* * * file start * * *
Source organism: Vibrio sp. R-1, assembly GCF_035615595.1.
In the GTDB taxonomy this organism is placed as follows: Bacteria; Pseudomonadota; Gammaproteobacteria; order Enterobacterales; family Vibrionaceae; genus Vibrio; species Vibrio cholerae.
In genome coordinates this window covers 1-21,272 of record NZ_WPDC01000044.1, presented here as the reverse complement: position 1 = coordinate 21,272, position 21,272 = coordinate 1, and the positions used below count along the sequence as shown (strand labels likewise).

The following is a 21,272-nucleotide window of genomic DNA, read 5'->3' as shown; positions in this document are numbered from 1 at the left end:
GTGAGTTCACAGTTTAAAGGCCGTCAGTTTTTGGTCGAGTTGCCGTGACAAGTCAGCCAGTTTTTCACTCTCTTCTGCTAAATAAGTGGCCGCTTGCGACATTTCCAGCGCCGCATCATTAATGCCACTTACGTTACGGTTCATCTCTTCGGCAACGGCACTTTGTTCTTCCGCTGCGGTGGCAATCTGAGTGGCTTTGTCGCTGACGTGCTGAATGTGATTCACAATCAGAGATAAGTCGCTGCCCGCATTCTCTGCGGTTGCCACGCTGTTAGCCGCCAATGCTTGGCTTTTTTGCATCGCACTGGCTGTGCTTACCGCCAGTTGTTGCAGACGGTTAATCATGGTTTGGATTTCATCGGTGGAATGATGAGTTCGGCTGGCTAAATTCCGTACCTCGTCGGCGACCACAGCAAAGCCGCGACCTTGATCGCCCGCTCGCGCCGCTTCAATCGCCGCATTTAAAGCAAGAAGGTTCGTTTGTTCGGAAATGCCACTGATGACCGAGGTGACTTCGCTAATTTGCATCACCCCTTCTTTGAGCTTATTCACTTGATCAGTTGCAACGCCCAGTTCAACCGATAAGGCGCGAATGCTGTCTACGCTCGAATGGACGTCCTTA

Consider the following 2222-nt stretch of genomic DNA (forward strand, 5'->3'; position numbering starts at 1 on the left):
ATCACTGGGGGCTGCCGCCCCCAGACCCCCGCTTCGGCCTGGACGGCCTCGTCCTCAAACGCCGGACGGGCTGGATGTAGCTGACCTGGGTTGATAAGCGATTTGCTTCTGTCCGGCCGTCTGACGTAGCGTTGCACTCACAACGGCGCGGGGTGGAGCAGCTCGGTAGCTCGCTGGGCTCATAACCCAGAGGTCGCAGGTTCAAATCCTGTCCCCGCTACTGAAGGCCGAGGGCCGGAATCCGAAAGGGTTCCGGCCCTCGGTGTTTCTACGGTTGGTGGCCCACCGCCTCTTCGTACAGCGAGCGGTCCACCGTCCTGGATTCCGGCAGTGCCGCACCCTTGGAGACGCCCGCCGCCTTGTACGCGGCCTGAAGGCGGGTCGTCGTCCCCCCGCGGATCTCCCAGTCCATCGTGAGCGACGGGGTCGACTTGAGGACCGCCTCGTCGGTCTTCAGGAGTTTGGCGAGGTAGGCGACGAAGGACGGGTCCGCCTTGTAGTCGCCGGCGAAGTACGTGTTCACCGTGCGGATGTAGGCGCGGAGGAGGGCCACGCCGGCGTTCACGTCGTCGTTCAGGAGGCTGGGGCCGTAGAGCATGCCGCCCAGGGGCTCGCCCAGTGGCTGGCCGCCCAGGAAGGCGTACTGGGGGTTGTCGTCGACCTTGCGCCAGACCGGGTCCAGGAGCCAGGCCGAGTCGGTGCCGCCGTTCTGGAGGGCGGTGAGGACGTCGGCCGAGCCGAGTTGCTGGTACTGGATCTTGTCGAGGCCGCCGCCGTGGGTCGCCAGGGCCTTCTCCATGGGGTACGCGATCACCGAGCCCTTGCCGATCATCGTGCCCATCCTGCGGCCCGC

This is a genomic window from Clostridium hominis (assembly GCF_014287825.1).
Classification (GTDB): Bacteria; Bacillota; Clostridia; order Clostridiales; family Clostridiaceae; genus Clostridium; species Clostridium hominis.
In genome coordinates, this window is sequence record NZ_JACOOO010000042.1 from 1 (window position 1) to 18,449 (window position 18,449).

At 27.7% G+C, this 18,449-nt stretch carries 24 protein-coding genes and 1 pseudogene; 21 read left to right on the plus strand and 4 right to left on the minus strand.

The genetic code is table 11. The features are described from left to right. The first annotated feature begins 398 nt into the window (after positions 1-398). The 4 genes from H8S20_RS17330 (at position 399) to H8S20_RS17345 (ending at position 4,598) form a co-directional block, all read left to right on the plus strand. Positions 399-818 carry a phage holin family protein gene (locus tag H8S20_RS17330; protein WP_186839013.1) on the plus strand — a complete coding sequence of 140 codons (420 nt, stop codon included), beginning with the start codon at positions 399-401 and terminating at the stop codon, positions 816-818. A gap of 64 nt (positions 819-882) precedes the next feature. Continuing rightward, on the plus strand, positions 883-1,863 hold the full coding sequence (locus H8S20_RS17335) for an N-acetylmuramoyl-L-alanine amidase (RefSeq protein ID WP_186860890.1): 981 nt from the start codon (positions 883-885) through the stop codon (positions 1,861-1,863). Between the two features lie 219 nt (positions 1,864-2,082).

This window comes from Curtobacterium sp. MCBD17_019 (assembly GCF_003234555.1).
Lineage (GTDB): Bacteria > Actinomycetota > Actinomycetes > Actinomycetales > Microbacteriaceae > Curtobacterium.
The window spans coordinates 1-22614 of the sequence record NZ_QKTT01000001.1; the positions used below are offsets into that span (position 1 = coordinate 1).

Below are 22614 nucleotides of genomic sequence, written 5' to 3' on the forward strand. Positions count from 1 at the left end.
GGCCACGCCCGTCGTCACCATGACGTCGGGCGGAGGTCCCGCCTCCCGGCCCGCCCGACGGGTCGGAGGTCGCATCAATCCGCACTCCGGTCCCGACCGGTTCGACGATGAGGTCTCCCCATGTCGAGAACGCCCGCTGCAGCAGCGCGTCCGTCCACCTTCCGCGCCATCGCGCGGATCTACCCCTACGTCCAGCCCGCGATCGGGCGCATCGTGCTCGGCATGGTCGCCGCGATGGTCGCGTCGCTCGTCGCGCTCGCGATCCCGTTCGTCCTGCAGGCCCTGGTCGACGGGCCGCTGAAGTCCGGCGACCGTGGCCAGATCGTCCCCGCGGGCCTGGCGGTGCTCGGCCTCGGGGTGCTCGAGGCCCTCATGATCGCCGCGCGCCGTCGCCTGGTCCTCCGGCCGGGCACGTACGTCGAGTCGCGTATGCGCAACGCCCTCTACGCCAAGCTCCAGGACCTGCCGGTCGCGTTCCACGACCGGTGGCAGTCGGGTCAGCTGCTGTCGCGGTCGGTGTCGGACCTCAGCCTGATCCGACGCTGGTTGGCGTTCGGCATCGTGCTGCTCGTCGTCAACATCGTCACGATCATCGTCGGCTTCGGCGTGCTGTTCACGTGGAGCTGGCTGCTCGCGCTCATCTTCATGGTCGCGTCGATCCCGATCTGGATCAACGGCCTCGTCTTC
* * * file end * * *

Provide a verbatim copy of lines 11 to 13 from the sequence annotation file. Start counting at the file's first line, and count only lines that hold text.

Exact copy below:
At 27.7% G+C, this 18,449-nt stretch carries 24 protein-coding genes and 1 pseudogene; 21 read left to right on the plus strand and 4 right to left on the minus strand.

The genetic code is table 11. The features are described from left to right. The first annotated feature begins 398 nt into the window (after positions 1-398). The 4 genes from H8S20_RS17330 (at position 399) to H8S20_RS17345 (ending at position 4,598) form a co-directional block, all read left to right on the plus strand. Positions 399-818 carry a phage holin family protein gene (locus tag H8S20_RS17330; protein WP_186839013.1) on the plus strand — a complete coding sequence of 140 codons (420 nt, stop codon included), beginning with the start codon at positions 399-401 and terminating at the stop codon, positions 816-818. A gap of 64 nt (positions 819-882) precedes the next feature. Continuing rightward, on the plus strand, positions 883-1,863 hold the full coding sequence (locus H8S20_RS17335) for an N-acetylmuramoyl-L-alanine amidase (RefSeq protein ID WP_186860890.1): 981 nt from the start codon (positions 883-885) through the stop codon (positions 1,861-1,863). Between the two features lie 219 nt (positions 1,864-2,082).

This window comes from Curtobacterium sp. MCBD17_019 (assembly GCF_003234555.1).